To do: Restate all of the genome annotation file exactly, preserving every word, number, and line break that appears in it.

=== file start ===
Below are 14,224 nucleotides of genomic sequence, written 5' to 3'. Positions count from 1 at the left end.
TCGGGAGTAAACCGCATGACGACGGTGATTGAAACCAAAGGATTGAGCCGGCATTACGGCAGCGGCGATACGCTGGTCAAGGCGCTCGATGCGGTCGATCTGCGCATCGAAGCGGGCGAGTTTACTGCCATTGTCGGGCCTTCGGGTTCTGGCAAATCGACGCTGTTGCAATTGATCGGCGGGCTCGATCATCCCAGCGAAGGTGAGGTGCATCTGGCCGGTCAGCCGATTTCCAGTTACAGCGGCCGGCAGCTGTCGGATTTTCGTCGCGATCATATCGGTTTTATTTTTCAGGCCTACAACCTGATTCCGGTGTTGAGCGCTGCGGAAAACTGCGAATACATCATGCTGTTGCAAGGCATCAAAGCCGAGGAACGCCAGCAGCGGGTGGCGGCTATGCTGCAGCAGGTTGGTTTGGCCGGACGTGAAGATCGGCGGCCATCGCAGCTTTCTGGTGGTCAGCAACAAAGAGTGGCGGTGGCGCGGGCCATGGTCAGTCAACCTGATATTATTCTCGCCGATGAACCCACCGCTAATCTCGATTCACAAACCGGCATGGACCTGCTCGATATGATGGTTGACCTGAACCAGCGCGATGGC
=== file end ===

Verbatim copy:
Below are 14,224 nucleotides of genomic sequence, written 5' to 3'. Positions count from 1 at the left end.
TCGGGAGTAAACCGCATGACGACGGTGATTGAAACCAAAGGATTGAGCCGGCATTACGGCAGCGGCGATACGCTGGTCAAGGCGCTCGATGCGGTCGATCTGCGCATCGAAGCGGGCGAGTTTACTGCCATTGTCGGGCCTTCGGGTTCTGGCAAATCGACGCTGTTGCAATTGATCGGCGGGCTCGATCATCCCAGCGAAGGTGAGGTGCATCTGGCCGGTCAGCCGATTTCCAGTTACAGCGGCCGGCAGCTGTCGGATTTTCGTCGCGATCATATCGGTTTTATTTTTCAGGCCTACAACCTGATTCCGGTGTTGAGCGCTGCGGAAAACTGCGAATACATCATGCTGTTGCAAGGCATCAAAGCCGAGGAACGCCAGCAGCGGGTGGCGGCTATGCTGCAGCAGGTTGGTTTGGCCGGACGTGAAGATCGGCGGCCATCGCAGCTTTCTGGTGGTCAGCAACAAAGAGTGGCGGTGGCGCGGGCCATGGTCAGTCAACCTGATATTATTCTCGCCGATGAACCCACCGCTAATCTCGATTCACAAACCGGCATGGACCTGCTCGATATGATGGTTGACCTGAACCAGCGCGATGGC